Book review: Gardening Myths and Misconceptions By Charles Dowding

A Charles Dowding book is always good value, so it was a pleasure to pick up a copy of his latest publication Gardening Myths and Misconceptions.



Far too many gardening books appear to be written by people with only a basic grasp of biology and gardening principles, most contain very few original ideas, and too many give unreliable, or even misleading, advice.

You don;t grow veg like this unless you know what you are talking about.

You don’t grow veg like this unless you know what you are talking about.

Unless a gardening author has many years of experience, ideally in a commercial garden, I regard any book they write as suspect. Commercial gardening forces you to really think about what you are doing. If you get it wrong, the consequences can be very serious indeed.

amazing veg

Abundant Dowding salad leaves

Charles Dowding has run commercial market gardens for many years. Not only that, his inquisitive intelligence leads him to ask the most basic questions and, more often than not, his conclusions are genuinely surprising.

I attended a gardening course with him towards the end of my honeymoon a few years ago. I ran the The Oak Tree Farm on my own at the time and I hadn’t had a holiday in several years: some volunteer members generously took over the harvesting for a week to give Richard and I a break. It was an opportunity not to be missed, we went to Wales in October and I called in for a day-long course with Charles Dowding on the return journey.  It was well worth it. He confirmed many unconventional gardening truths I had suspected for some time, and revealed more things I hadn’t thought of at all. Beginners and experienced gardeners alike can only benefit from Charles’ enthusiastic and deep understanding of what plants really need. Feel free to ignore your allotment neighbour’s advice if Charles says so (that’s a relief, eh?)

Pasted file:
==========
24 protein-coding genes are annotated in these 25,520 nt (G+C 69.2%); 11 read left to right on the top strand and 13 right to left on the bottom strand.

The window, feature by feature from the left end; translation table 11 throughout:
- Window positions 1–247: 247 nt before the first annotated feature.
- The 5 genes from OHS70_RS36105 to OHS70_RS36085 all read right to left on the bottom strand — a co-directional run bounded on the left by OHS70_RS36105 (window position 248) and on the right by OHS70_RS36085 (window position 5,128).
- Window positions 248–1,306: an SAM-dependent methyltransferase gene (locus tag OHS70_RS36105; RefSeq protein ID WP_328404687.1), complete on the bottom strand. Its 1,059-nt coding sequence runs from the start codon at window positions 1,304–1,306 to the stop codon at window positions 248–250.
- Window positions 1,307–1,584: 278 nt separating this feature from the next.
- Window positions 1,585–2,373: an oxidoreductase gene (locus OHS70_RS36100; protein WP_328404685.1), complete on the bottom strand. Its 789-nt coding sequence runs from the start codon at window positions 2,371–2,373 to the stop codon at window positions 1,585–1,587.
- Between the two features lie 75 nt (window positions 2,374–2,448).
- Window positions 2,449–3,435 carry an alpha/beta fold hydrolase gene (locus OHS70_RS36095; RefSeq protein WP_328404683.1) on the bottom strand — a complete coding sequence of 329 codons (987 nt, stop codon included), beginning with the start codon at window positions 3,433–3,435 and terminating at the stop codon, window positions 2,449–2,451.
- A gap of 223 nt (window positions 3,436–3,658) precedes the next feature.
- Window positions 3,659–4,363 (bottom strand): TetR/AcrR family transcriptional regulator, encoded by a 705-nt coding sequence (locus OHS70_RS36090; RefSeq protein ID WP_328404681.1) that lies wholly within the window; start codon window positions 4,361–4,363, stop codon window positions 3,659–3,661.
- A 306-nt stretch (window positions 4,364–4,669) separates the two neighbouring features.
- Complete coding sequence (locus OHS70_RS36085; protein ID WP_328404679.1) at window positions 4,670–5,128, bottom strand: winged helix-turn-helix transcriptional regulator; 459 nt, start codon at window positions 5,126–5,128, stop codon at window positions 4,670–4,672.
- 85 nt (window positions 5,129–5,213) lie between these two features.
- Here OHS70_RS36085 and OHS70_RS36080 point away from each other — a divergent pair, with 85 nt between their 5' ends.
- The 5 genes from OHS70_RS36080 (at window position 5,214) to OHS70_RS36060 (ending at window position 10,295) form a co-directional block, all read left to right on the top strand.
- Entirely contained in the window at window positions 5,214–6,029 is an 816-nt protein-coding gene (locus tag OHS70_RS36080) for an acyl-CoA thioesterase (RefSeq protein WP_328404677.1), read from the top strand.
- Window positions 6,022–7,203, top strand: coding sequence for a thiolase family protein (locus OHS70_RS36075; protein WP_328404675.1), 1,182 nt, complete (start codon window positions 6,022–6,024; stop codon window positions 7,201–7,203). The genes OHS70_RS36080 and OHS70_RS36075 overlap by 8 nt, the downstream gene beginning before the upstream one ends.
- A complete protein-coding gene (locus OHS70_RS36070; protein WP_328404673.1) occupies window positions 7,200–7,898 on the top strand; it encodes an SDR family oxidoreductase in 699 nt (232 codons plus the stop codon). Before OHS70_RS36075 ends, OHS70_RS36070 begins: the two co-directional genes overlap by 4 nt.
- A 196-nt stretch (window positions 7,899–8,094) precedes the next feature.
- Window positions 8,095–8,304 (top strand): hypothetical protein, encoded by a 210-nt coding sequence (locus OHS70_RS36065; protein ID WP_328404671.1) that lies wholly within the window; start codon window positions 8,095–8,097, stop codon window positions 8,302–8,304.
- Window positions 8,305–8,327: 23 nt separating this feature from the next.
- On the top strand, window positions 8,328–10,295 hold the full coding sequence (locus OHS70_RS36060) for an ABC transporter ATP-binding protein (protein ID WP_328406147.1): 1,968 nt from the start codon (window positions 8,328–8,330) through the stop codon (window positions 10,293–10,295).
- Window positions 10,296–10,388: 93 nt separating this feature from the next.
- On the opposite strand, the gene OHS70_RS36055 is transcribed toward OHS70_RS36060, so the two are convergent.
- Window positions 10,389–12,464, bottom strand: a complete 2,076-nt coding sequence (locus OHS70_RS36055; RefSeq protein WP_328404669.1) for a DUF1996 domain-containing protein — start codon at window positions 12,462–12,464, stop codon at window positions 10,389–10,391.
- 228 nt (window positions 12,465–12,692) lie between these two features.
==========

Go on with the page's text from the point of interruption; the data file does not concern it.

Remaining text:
Charles Dowding among his abundant veg

Charles Dowding among his abundant veg

Out goes the universally accepted rule, “never water your plants in bright sunlight”. Charles has tracked down the scientific research that shows water droplets cannot scorch leaves.  Similarly the generally accepted truth that the regular use of natural animal manure makes soil acidic turns out to be false. Which would (finally) explain why the pH of my vegetable beds hasn’t budged in years.  The book goes on in that vein for an entertaining hundred or so pages.

The book is a delighful small hardback complete with red ribbon bookmark. I confess it has now found a permanent home in the Mudhar toilet, but that really has to be the highest praise possible for a book owned by a busy gardener.

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